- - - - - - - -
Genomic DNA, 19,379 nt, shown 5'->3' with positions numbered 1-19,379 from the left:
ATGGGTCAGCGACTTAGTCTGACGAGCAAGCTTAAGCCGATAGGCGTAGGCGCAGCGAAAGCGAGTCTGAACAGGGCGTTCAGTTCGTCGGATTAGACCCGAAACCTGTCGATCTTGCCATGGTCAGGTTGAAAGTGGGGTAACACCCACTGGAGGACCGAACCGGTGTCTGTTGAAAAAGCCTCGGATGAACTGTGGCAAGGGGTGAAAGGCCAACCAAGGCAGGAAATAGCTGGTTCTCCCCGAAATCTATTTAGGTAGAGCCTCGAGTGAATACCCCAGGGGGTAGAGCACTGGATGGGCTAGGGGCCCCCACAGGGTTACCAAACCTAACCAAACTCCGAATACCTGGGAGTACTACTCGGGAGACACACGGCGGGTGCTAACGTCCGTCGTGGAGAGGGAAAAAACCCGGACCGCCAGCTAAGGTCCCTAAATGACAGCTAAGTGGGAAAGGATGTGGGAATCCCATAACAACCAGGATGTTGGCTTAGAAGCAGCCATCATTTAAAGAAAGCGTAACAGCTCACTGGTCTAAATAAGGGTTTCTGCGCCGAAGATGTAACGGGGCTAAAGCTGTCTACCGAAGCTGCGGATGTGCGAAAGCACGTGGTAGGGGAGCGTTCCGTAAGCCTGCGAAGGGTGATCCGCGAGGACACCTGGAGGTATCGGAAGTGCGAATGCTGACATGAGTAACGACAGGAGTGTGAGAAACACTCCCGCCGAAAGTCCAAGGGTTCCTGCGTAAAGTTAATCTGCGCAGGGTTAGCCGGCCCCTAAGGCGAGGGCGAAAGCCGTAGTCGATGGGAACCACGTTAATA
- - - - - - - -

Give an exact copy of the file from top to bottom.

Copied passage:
Genomic DNA, 19,379 nt, shown 5'->3' with positions numbered 1-19,379 from the left:
ATGGGTCAGCGACTTAGTCTGACGAGCAAGCTTAAGCCGATAGGCGTAGGCGCAGCGAAAGCGAGTCTGAACAGGGCGTTCAGTTCGTCGGATTAGACCCGAAACCTGTCGATCTTGCCATGGTCAGGTTGAAAGTGGGGTAACACCCACTGGAGGACCGAACCGGTGTCTGTTGAAAAAGCCTCGGATGAACTGTGGCAAGGGGTGAAAGGCCAACCAAGGCAGGAAATAGCTGGTTCTCCCCGAAATCTATTTAGGTAGAGCCTCGAGTGAATACCCCAGGGGGTAGAGCACTGGATGGGCTAGGGGCCCCCACAGGGTTACCAAACCTAACCAAACTCCGAATACCTGGGAGTACTACTCGGGAGACACACGGCGGGTGCTAACGTCCGTCGTGGAGAGGGAAAAAACCCGGACCGCCAGCTAAGGTCCCTAAATGACAGCTAAGTGGGAAAGGATGTGGGAATCCCATAACAACCAGGATGTTGGCTTAGAAGCAGCCATCATTTAAAGAAAGCGTAACAGCTCACTGGTCTAAATAAGGGTTTCTGCGCCGAAGATGTAACGGGGCTAAAGCTGTCTACCGAAGCTGCGGATGTGCGAAAGCACGTGGTAGGGGAGCGTTCCGTAAGCCTGCGAAGGGTGATCCGCGAGGACACCTGGAGGTATCGGAAGTGCGAATGCTGACATGAGTAACGACAGGAGTGTGAGAAACACTCCCGCCGAAAGTCCAAGGGTTCCTGCGTAAAGTTAATCTGCGCAGGGTTAGCCGGCCCCTAAGGCGAGGGCGAAAGCCGTAGTCGATGGGAACCACGTTAATA